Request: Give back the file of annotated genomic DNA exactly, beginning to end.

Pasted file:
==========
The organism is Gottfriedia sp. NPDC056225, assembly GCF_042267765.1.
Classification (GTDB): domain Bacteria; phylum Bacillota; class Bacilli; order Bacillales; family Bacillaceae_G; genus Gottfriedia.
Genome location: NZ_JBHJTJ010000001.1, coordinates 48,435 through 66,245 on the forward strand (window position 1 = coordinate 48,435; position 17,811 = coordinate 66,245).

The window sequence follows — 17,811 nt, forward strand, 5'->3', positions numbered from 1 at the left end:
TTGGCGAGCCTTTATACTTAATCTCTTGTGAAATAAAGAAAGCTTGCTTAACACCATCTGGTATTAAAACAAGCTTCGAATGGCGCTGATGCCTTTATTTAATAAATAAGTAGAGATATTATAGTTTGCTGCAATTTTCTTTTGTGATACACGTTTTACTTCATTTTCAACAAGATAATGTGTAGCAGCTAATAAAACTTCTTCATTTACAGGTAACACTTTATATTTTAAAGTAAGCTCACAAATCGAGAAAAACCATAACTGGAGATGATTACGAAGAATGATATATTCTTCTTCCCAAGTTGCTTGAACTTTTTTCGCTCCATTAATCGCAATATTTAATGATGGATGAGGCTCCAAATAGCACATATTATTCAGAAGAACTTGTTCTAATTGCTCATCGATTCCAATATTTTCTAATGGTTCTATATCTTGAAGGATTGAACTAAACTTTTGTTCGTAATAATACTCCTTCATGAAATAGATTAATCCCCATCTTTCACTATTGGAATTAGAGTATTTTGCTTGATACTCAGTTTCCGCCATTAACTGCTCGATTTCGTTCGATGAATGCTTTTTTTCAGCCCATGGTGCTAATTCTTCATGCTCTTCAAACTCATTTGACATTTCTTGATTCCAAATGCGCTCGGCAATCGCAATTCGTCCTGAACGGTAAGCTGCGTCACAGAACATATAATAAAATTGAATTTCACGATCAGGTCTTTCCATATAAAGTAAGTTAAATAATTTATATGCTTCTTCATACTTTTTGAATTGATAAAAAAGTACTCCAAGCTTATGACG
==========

The organism is Gottfriedia sp. NPDC056225, assembly GCF_042267765.1.
Classification (GTDB): domain Bacteria; phylum Bacillota; class Bacilli; order Bacillales; family Bacillaceae_G; genus Gottfriedia.
Genome location: NZ_JBHJTJ010000001.1, coordinates 48,435 through 66,245 on the forward strand (window position 1 = coordinate 48,435; position 17,811 = coordinate 66,245).

The window sequence follows — 17,811 nt, forward strand, 5'->3', positions numbered from 1 at the left end:
TTGGCGAGCCTTTATACTTAATCTCTTGTGAAATAAAGAAAGCTTGCTTAACACCATCTGGTATTAAAACAAGCTTCGAATGGCGCTGATGCCTTTATTTAATAAATAAGTAGAGATATTATAGTTTGCTGCAATTTTCTTTTGTGATACACGTTTTACTTCATTTTCAACAAGATAATGTGTAGCAGCTAATAAAACTTCTTCATTTACAGGTAACACTTTATATTTTAAAGTAAGCTCACAAATCGAGAAAAACCATAACTGGAGATGATTACGAAGAATGATATATTCTTCTTCCCAAGTTGCTTGAACTTTTTTCGCTCCATTAATCGCAATATTTAATGATGGATGAGGCTCCAAATAGCACATATTATTCAGAAGAACTTGTTCTAATTGCTCATCGATTCCAATATTTTCTAATGGTTCTATATCTTGAAGGATTGAACTAAACTTTTGTTCGTAATAATACTCCTTCATGAAATAGATTAATCCCCATCTTTCACTATTGGAATTAGAGTATTTTGCTTGATACTCAGTTTCCGCCATTAACTGCTCGATTTCGTTCGATGAATGCTTTTTTTCAGCCCATGGTGCTAATTCTTCATGCTCTTCAAACTCATTTGACATTTCTTGATTCCAAATGCGCTCGGCAATCGCAATTCGTCCTGAACGGTAAGCTGCGTCACAGAACATATAATAAAATTGAATTTCACGATCAGGTCTTTCCATATAAAGTAAGTTAAATAATTTATATGCTTCTTCATACTTTTTGAATTGATAAAAAAGTACTCCAAGCTTATGACG